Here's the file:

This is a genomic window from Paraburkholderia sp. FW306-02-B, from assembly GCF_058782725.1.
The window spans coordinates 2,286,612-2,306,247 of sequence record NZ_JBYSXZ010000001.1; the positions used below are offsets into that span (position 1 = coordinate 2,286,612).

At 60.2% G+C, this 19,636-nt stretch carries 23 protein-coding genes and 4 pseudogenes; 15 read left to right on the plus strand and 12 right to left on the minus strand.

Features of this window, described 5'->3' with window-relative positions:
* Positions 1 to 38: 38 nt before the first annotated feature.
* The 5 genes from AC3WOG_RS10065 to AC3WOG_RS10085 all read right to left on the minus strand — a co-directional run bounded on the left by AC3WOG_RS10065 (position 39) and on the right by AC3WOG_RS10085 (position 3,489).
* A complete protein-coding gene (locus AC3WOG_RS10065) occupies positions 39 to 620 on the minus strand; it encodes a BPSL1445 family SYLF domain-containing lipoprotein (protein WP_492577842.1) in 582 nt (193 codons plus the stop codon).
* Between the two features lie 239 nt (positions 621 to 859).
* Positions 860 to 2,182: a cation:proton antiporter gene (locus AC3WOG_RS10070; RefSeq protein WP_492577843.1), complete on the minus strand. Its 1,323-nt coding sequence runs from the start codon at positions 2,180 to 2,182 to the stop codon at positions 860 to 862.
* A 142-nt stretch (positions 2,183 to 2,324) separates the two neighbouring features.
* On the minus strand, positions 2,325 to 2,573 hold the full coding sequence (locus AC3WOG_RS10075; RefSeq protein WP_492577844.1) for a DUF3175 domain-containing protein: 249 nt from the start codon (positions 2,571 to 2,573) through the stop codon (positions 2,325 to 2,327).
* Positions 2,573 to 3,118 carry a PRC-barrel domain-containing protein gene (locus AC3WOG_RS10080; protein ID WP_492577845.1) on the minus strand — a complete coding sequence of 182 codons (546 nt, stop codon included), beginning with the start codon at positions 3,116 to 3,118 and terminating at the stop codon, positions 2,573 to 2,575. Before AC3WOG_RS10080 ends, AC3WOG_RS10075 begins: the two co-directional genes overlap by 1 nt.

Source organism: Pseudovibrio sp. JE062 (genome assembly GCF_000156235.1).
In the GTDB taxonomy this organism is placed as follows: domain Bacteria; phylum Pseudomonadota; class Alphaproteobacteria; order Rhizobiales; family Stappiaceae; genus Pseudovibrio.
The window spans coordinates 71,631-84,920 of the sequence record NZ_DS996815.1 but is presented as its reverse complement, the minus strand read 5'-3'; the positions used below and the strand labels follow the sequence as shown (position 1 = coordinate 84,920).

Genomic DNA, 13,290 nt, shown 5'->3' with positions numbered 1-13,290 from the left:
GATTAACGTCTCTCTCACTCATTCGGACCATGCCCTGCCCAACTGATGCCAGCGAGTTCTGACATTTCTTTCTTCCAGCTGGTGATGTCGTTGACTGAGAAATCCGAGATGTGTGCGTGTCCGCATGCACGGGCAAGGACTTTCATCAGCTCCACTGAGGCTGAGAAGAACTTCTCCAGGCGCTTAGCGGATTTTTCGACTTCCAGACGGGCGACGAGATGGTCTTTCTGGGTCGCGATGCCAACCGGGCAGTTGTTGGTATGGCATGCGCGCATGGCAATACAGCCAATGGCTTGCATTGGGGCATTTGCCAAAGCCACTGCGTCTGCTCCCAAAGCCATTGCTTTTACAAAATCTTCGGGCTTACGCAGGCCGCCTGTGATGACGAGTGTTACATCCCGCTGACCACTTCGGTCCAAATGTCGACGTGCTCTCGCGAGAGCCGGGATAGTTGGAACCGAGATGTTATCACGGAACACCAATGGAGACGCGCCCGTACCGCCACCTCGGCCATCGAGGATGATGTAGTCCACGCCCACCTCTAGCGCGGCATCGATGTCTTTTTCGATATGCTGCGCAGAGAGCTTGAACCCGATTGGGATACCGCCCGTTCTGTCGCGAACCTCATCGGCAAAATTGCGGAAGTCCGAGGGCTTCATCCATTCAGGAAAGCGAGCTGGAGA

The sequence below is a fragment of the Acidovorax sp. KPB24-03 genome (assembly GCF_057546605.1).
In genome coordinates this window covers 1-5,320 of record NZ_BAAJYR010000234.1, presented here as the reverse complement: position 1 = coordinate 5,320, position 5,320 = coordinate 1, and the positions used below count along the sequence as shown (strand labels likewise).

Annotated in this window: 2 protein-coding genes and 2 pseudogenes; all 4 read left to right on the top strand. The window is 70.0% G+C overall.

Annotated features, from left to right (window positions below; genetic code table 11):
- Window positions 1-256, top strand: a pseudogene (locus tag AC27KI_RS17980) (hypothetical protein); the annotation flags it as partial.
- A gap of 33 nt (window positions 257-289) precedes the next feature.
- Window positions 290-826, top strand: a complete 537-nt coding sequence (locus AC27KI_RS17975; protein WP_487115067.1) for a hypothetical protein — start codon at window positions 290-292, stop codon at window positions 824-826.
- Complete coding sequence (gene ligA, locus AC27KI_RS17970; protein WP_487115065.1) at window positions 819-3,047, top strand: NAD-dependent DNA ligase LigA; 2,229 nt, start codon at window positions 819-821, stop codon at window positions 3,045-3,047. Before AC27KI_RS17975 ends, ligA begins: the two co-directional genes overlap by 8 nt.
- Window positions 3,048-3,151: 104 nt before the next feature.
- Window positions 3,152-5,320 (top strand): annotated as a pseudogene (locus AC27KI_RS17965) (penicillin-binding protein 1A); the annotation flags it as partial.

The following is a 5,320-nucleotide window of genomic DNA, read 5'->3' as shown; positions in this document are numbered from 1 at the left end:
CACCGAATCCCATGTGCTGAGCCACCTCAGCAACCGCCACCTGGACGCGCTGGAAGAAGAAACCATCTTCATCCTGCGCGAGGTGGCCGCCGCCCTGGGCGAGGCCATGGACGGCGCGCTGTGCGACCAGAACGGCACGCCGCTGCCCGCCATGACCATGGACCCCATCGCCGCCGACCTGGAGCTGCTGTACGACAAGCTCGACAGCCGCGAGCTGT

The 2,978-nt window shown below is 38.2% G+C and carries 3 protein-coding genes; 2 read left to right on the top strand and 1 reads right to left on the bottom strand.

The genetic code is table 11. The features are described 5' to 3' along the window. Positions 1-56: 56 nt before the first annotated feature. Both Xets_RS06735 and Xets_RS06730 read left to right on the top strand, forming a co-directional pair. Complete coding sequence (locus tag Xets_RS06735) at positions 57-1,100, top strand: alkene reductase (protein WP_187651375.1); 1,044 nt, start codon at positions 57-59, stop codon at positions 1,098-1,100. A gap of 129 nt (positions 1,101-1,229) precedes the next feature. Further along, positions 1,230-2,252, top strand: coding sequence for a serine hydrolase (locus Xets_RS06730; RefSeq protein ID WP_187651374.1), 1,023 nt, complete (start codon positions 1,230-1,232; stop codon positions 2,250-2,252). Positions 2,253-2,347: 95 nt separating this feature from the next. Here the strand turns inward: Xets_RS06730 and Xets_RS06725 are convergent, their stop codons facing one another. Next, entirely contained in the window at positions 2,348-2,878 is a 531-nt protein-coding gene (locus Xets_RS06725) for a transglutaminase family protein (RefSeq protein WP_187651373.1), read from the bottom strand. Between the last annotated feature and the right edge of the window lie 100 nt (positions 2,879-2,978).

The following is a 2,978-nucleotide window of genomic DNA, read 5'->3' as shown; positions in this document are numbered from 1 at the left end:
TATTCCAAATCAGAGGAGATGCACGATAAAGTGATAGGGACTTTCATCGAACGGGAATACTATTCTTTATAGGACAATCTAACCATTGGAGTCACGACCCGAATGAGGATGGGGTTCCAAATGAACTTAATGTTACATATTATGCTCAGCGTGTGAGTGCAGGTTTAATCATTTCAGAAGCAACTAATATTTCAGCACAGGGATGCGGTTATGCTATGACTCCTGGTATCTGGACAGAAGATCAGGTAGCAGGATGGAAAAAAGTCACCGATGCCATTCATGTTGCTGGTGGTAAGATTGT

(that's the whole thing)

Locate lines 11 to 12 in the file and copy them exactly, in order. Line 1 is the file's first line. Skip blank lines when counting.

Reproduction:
* On the minus strand, positions 2,325 to 2,573 hold the full coding sequence (locus AC3WOG_RS10075; RefSeq protein WP_492577844.1) for a DUF3175 domain-containing protein: 249 nt from the start codon (positions 2,571 to 2,573) through the stop codon (positions 2,325 to 2,327).
* Positions 2,573 to 3,118 carry a PRC-barrel domain-containing protein gene (locus AC3WOG_RS10080; protein ID WP_492577845.1) on the minus strand — a complete coding sequence of 182 codons (546 nt, stop codon included), beginning with the start codon at positions 3,116 to 3,118 and terminating at the stop codon, positions 2,573 to 2,575. Before AC3WOG_RS10080 ends, AC3WOG_RS10075 begins: the two co-directional genes overlap by 1 nt.